Q&As

If a person who lacks capacity resides in India, would the Court of Protection have any jurisdiction to appoint a deputy, if there is potential for the person to move to the UK?

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Published on LexisPSL on 25/10/2017

The following Private Client Q&A provides comprehensive and up to date legal information covering:

  • If a person who lacks capacity resides in India, would the Court of Protection have any jurisdiction to appoint a deputy, if there is potential for the person to move to the UK?

If a person who lacks capacity resides in India, would the Court of Protection have any jurisdiction to appoint a deputy, if there is potential for the person to move to the UK?

In answering this Q&A, we refer you to Practice Note: International issues relating to the protection of vulnerable adults, which sets out in detail the jurisdiction and role of the Court of Protection in cross border matters. See also section 63 of the Mental Capacity Act 2005 (MCA 2005) and MCA 2005, Sch 3.

These provisions and their interaction with the laws of other jurisdictions are complex but the key points relevant to the situation described in your question are summarised below.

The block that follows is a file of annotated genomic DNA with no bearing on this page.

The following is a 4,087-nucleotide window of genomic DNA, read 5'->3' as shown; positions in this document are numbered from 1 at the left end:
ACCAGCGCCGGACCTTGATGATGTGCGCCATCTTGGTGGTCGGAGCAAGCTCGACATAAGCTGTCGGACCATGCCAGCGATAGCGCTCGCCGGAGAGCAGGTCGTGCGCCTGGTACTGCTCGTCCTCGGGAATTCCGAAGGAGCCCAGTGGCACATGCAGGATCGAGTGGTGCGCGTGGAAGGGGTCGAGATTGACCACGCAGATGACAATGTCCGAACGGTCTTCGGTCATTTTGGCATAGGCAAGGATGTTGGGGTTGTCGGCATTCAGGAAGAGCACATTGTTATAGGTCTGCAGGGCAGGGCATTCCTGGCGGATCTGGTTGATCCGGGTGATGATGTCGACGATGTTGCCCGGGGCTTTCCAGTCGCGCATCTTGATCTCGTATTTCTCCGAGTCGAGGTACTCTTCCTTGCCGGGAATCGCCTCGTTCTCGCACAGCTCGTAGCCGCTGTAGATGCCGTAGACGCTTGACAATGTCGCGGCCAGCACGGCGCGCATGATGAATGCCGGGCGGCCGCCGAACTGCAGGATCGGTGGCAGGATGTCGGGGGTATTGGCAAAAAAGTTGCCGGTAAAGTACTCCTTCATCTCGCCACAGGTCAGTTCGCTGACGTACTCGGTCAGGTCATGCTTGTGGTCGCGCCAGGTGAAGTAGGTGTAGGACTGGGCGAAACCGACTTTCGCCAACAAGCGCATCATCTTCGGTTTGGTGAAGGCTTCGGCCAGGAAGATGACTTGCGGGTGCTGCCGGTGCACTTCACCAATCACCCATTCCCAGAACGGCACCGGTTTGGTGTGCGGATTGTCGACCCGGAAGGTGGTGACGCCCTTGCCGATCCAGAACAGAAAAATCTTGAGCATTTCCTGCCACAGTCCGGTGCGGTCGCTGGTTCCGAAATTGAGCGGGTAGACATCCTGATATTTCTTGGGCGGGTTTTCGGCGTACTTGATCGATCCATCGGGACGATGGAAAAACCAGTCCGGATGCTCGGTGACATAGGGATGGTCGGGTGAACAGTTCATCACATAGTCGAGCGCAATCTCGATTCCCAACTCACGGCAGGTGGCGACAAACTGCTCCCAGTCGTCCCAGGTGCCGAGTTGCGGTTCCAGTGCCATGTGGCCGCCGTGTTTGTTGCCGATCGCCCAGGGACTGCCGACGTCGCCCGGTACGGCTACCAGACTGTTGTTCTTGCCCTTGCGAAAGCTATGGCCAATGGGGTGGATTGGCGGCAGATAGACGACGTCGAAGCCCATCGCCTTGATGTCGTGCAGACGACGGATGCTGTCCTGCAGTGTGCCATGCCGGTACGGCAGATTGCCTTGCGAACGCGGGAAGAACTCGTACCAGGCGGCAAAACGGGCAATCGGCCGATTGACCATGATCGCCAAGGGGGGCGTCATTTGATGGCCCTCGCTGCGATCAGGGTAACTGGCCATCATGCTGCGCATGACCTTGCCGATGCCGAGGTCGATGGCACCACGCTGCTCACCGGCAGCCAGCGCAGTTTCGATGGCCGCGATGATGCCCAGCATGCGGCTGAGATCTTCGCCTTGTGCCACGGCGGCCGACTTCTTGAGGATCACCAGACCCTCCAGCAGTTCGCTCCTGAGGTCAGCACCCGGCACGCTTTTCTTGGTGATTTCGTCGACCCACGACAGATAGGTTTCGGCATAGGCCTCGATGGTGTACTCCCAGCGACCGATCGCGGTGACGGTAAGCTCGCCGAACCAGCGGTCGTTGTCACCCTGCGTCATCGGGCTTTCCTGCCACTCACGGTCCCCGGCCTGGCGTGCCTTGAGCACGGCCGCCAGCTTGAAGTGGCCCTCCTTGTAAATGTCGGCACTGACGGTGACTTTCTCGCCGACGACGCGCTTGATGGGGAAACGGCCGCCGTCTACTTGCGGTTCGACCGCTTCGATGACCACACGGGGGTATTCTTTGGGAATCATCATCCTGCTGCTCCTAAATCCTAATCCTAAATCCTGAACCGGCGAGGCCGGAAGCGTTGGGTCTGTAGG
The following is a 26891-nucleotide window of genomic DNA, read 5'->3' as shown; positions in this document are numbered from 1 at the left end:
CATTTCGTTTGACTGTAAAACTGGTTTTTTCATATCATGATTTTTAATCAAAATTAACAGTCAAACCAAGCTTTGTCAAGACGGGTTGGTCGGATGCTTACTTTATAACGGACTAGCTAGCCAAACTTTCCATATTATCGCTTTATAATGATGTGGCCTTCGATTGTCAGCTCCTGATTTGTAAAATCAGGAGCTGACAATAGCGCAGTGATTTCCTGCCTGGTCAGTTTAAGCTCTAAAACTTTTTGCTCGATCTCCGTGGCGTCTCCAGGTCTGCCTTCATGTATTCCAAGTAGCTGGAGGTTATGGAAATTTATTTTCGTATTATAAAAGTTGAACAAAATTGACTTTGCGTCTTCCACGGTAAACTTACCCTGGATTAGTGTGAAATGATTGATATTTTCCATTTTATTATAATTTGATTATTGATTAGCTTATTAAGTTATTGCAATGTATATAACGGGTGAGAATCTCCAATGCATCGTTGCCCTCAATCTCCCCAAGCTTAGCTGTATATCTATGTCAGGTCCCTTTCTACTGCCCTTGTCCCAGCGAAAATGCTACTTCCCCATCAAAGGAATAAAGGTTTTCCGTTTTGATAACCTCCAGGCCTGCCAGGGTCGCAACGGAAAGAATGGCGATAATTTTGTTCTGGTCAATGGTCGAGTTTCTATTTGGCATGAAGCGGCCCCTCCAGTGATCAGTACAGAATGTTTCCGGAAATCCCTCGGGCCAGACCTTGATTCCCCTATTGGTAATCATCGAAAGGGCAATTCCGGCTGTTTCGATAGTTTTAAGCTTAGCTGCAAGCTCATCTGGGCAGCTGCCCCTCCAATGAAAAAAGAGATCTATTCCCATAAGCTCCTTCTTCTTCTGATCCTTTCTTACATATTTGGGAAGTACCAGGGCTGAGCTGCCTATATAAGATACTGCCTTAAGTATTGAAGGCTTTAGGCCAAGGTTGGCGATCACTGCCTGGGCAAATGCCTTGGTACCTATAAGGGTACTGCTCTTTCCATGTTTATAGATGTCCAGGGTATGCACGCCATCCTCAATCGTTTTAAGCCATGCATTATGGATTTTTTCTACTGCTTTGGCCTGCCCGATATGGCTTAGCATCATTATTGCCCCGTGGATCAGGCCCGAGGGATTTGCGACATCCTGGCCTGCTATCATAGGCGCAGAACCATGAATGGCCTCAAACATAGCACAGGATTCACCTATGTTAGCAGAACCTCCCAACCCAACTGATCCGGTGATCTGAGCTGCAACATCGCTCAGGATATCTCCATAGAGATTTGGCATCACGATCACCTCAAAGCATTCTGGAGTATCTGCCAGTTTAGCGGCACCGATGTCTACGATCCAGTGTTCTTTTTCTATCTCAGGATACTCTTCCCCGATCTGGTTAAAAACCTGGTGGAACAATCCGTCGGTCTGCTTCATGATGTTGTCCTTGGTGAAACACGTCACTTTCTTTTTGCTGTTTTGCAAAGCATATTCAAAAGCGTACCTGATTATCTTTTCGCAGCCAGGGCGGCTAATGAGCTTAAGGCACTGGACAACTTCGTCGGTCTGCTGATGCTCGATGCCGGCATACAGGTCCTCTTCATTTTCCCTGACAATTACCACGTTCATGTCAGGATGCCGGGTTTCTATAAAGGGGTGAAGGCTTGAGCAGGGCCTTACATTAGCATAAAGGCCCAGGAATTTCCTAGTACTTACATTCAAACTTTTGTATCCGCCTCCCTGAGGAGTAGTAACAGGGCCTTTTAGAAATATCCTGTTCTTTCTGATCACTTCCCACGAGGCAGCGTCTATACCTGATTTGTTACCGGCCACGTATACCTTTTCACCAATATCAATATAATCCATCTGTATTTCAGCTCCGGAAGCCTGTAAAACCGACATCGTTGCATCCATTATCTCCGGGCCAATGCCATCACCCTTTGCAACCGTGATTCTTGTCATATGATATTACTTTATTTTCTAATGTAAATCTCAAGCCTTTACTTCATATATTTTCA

Where a protected person (P) is habitually resident outside England and Wales, then the Court of Protection:

  1. is able to exercise its 'primary' jurisdiction over any assets held by P in England and Wales (MCA 2005, Sch 3, Pt 2, para 7(1)(b)), although the relevant foreign court may also have concurrent jurisdiction over these assets and questions of forum conveniens under rule 87 of the Court of Protection Rules 2007 (as amended by the Court of Protection (Amendment) Rules 2015) (COPR 2007), SI 2007/1744 (see also the case of Re: PO; JO v GO)

  2. is able to exercise a 'secondary' jurisdiction

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